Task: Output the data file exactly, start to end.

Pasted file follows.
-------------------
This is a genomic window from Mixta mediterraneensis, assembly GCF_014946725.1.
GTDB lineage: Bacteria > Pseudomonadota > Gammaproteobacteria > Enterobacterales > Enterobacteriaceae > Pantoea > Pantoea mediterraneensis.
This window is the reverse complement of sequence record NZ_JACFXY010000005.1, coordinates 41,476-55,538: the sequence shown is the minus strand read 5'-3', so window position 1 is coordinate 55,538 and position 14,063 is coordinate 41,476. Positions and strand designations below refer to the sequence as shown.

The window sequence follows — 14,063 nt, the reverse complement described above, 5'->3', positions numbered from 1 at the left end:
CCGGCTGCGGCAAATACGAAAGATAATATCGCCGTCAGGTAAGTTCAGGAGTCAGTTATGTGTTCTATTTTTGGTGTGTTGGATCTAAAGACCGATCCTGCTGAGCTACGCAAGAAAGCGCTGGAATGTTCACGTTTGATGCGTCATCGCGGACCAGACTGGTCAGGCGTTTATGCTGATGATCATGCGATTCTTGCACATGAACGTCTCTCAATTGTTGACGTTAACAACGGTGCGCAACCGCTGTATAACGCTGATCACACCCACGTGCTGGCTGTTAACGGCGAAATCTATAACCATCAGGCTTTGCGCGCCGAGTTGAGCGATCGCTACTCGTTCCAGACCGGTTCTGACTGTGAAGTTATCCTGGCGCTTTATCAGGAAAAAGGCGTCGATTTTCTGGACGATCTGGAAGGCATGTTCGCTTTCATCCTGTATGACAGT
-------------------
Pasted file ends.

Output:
This is a genomic window from Mixta mediterraneensis, assembly GCF_014946725.1.
GTDB lineage: Bacteria > Pseudomonadota > Gammaproteobacteria > Enterobacterales > Enterobacteriaceae > Pantoea > Pantoea mediterraneensis.
This window is the reverse complement of sequence record NZ_JACFXY010000005.1, coordinates 41,476-55,538: the sequence shown is the minus strand read 5'-3', so window position 1 is coordinate 55,538 and position 14,063 is coordinate 41,476. Positions and strand designations below refer to the sequence as shown.

The window sequence follows — 14,063 nt, the reverse complement described above, 5'->3', positions numbered from 1 at the left end:
CCGGCTGCGGCAAATACGAAAGATAATATCGCCGTCAGGTAAGTTCAGGAGTCAGTTATGTGTTCTATTTTTGGTGTGTTGGATCTAAAGACCGATCCTGCTGAGCTACGCAAGAAAGCGCTGGAATGTTCACGTTTGATGCGTCATCGCGGACCAGACTGGTCAGGCGTTTATGCTGATGATCATGCGATTCTTGCACATGAACGTCTCTCAATTGTTGACGTTAACAACGGTGCGCAACCGCTGTATAACGCTGATCACACCCACGTGCTGGCTGTTAACGGCGAAATCTATAACCATCAGGCTTTGCGCGCCGAGTTGAGCGATCGCTACTCGTTCCAGACCGGTTCTGACTGTGAAGTTATCCTGGCGCTTTATCAGGAAAAAGGCGTCGATTTTCTGGACGATCTGGAAGGCATGTTCGCTTTCATCCTGTATGACAGT